32. We furthermore ordain that whatever a Jew has lent, be it gold or denarii, or silver, the same thing ought to be repaid or returned to him, together with the required interest that has accrued.
33. It is our will that Jews receive in pawn whatever horses, in general, openly and in the light of the day. If however any stolen horse has been discovered by a Christian at a Jew’s, the Jew shall exonerate himself by means of his own oath, stating that he took that same horse openly and in the day so that he could have it as a pledge pawned for a certain amount of money and did not suspect it to be stolen.
34. Similarly, we forbid lest minters established in our Dominion dare detain or seize, in whatever way, Jews with false denarii or other things, except exclusively upon our writ or that of our Palatine, or else that of respectable citizens.
35. We hereby ordain that if any Jew compelled by a dire necessity shouts aloud in the time of night and if the neighbouring Christians undertake not to offer him succour, and arrive not at the clamour, every of his neighbouring Christians shall be obligated to pay thirty soldos.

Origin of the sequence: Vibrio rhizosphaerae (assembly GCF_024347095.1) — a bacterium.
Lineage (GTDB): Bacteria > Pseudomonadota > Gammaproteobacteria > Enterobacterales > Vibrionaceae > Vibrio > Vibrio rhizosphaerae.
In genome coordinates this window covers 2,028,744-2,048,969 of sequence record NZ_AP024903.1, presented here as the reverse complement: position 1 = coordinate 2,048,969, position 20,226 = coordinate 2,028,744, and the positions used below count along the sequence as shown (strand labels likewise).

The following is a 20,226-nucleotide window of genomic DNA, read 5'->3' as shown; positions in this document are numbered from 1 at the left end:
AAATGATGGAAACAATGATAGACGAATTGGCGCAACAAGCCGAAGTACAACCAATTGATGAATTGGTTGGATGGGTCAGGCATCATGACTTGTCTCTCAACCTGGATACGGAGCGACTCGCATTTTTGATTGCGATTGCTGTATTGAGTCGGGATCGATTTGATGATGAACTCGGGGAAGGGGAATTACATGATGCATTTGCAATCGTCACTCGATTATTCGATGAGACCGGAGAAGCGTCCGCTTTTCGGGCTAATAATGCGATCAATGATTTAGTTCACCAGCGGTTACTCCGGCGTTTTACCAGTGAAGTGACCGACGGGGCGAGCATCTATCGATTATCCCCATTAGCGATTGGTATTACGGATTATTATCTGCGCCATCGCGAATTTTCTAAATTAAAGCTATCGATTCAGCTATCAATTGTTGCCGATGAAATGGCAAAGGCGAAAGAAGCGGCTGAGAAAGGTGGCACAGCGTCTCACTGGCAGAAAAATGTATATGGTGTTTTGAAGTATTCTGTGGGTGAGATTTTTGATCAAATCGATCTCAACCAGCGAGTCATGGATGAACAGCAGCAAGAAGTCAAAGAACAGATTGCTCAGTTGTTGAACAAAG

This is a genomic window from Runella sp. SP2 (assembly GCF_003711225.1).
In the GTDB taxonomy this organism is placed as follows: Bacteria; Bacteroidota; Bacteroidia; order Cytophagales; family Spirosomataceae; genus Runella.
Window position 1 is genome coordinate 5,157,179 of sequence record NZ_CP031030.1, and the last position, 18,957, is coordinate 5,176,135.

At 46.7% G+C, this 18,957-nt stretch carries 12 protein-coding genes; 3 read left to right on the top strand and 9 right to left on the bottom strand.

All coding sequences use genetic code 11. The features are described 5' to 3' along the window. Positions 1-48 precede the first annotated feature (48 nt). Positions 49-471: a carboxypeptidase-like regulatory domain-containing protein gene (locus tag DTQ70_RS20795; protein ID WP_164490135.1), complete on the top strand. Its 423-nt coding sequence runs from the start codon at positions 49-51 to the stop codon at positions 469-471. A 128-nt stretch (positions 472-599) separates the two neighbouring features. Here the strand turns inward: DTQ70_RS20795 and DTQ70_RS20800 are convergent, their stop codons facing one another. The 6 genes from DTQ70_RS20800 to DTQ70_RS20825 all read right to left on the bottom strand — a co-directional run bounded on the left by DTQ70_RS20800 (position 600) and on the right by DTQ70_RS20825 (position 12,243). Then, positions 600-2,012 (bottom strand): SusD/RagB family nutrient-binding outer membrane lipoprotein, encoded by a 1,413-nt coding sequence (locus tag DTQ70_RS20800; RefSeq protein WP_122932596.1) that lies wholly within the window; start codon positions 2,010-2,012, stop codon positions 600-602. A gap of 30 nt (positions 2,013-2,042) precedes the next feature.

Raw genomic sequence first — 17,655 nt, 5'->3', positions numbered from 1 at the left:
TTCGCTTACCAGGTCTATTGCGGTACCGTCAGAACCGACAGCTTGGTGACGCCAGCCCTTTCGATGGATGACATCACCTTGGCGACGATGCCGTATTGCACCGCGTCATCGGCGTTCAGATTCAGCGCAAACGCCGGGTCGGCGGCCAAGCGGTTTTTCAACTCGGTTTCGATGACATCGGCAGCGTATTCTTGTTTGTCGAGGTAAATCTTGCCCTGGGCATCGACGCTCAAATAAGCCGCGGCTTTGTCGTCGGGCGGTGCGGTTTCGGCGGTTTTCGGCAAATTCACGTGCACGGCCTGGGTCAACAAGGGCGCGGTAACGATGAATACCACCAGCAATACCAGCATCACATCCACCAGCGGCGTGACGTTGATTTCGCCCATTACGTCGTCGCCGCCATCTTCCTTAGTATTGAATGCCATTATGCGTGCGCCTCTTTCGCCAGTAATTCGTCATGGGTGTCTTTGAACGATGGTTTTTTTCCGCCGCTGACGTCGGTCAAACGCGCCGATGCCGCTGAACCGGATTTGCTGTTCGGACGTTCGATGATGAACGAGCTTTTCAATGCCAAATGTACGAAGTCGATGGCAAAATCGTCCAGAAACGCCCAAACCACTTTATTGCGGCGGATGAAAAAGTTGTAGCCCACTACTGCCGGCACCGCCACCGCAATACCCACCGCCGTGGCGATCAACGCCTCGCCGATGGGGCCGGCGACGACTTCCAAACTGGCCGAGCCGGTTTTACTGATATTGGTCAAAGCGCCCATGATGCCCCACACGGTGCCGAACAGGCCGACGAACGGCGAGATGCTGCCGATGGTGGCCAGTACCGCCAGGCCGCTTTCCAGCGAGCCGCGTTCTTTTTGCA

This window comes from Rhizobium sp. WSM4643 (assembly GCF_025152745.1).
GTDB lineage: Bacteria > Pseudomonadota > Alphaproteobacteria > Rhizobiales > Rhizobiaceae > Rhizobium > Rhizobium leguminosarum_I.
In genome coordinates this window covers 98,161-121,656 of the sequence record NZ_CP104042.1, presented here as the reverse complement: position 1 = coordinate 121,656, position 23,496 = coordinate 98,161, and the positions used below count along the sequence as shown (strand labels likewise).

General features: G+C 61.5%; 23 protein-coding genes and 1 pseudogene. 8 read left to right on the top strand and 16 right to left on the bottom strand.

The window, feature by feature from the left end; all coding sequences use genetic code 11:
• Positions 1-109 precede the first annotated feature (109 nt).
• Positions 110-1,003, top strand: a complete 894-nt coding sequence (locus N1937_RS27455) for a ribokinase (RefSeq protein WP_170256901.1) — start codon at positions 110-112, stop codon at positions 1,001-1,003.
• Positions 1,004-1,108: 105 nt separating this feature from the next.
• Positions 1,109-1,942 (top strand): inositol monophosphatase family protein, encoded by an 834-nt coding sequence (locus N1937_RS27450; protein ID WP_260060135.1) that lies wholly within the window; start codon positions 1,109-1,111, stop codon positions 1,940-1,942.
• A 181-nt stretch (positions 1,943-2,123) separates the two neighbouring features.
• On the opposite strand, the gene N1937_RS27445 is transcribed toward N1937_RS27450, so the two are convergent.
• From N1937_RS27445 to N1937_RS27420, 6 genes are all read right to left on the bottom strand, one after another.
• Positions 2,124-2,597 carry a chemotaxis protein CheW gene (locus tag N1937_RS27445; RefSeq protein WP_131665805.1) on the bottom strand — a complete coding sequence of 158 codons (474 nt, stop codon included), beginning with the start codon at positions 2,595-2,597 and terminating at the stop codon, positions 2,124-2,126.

36. We moreover order that Jews may liberally vend and purchase everything, and touch bread, similarly as Christians do. Those who would prohibit them to do so shall indeed be liable to pay a penalty to our Palatine.
And so that all of the foregoing may obtain the strength of perpetual validity, we have given them this present instrument, with the signatures of the witnesses, for security, also fortifying it by the protection of the seal of ours; the witnesses of this matter verily are: Comes Arbeldus [resp. Archambold], Palatine of Kalisz; Comes Szymon, Castellan of Gniezno; Comes Jan of Kalisz; Comes Maciej, Castellan of Ląd; Comes Cz[ec]hosław, Butler of Kalisz; Comes Dersław, Courser of Ląd; with the other numerous Barons of our Land. Done at the city of Kalisz, on the day following the day of the Assumption of the B[lessed] V[irgin] M[ary], in the Year of our Lord one-thousand two-hundred and sixty-four, on this sixteenth day of August.